6 Principles for Remote Work - 18 months later

6 Principles for Remote Work - 18 months later | Blog from New Day Jobs

As it has been 18 months since COVID disrupted our working lives, we’ve now had time to reflect on what type of remote work principles REALLY impacts a healthy organization and culture, strong communication, good work/life balance.

Below is a list of principles that were influenced by countless resources, including Harvard Business Review articles such as this and this, and other Remote Playbook’s such as GitLab’s Remote Playbook.

We would like to share 6 Key Remote Work Principles that we are implementing within our own team which has led to over 350% revenue growth within just the past 12 months.

Principle 1: Make time for one another: Those small moments of small talk at the beginning of meetings, the running jokes in the watercooler, and company events bind us together. You’re effectively investing in relationships, and they’re worth investing in.

  • Have a 15 minute random breaktime weekly or bi-weekly.
  • Have a virtual lunch weekly or biweekly
  • Encourage some small talk in the beginning of group meetings

Principle 2: Plan your day: Stacks of books and articles espouse two practices: 1) prioritize your work each morning to ensure you’re focused on the important items first 2) plan your day to ensure you have time to focus, and limit distractions. I’ve worked with developers who have gone to work at Microsoft, Google, and NASA. They all did this well.

  • Create a high-priority to-do list for 5 minutes at the beginning of each day
  • If you are in Scrum / Agile, share your High-Priority items with your team
  • Have a workspace where you can feel comfortable and limit distractions

Principle 3: Seeing is believing: For all the benefits of not having to drive to work, have clothes dry cleaned, or own anything but a black t-shirt (talking about myself here), it has been difficult to get people to turn on cameras. So much of what I read indicates that this one act has a significant impact on the ongoing engagement and morale of remote workers. Starting October 1st camera’s need to be on all the time, short of an extenuating circumstance.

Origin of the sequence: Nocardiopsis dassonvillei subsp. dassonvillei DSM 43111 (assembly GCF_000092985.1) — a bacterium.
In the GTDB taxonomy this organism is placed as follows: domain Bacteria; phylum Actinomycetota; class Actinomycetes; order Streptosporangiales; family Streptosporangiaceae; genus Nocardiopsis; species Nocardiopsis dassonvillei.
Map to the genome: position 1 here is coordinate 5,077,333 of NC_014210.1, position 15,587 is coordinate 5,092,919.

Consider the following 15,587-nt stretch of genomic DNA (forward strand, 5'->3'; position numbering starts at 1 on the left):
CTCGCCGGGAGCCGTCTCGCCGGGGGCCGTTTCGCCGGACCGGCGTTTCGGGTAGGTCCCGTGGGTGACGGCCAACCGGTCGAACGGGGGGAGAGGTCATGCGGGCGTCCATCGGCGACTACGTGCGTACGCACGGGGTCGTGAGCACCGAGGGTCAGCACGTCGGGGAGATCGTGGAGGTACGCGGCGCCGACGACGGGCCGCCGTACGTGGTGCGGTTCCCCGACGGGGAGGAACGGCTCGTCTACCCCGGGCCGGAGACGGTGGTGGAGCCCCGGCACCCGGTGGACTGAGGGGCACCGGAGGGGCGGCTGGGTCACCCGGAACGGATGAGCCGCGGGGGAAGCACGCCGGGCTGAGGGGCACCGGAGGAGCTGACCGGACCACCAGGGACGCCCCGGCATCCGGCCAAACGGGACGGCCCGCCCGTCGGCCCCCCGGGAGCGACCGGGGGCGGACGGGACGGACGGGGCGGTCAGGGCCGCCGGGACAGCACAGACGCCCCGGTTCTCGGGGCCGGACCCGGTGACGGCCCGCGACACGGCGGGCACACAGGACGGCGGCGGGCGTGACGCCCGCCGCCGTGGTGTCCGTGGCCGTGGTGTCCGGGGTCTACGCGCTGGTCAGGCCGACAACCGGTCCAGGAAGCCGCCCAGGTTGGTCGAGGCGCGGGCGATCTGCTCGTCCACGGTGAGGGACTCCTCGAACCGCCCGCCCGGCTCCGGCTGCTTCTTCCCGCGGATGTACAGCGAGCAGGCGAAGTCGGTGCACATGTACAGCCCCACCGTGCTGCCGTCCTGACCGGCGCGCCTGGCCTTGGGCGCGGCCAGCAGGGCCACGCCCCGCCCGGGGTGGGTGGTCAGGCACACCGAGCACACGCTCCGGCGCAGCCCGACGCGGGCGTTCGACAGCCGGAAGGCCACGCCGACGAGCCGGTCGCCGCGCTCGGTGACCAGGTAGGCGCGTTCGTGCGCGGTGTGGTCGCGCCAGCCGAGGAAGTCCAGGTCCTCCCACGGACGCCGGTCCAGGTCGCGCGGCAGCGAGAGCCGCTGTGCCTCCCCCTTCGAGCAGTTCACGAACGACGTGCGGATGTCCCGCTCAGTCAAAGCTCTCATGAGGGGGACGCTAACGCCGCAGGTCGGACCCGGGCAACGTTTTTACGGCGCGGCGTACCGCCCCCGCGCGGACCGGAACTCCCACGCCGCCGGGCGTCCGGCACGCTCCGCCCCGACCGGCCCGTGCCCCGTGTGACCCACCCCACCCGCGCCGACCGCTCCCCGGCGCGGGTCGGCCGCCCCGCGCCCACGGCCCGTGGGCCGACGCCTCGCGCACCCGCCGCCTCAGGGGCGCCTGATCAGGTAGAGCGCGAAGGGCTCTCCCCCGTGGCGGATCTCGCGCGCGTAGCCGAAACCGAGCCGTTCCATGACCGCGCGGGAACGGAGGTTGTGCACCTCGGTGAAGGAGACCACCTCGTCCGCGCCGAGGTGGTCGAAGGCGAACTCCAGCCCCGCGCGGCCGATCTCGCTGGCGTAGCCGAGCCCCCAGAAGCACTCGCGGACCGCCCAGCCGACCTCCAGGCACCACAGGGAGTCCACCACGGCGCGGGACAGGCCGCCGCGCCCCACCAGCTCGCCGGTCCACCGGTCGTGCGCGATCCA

• Make a company policy for turning on cameras
  • If the wifi doesn’t allow for it, work with the employees to make sure that they buy and maintain the highest quality internet available to them

Principle 4: Keep your work visual and transparent when possible: Let’s be visual and transparent about the work we’re doing. It helps your peers and managers stay aware of progress that would have been more readily available in the office. If you’re already using Jira, Zendesk, Trello, etc., then that is great. It’s not about what particular tool you are using, it is about finding a tool, and implementing it well and thoroughly throughout the team so that it becomes second-nature.

  • Find the right tools / communications, and document / upkeep your to do list, high-priority list, items covered, ETA’s, etc.

Principle 5: Use Team’s channels within your Teams: You’ve lost the opportunity to turn around and have a conversation with three or four team members at a moments notice. Yet we have channels underneath the FAME team available for just that. A few other BU’s use them effectively. Arguing about whether Star Trek or Star Wars is better, asking for help on a difficult implementation issue, or even making others aware of an angry client. Having the chat there available as your team members free up is an effective medium of communication.

  • Create Teams channels for each of your teams
  • Create channels for key feedback - #systembugs, #clientfeedback, etc.
  • Define what is #sync and #async communications, and make sure that you adhere to them
  • Create understanding (especially among developers) to check and respond to Teams in the morning, late morning, afternoon, and before COB

Principle 6: Document the culture. 

If you do not have a living, evolving company handbook, start one now. Consider each aspect of your company culture that is unwritten or implied, and document them. In a fully remote setting, there are no daily in-person interactions where cues are absorbed. It’s vital to over-communicate in detailing values that company culture is built upon.

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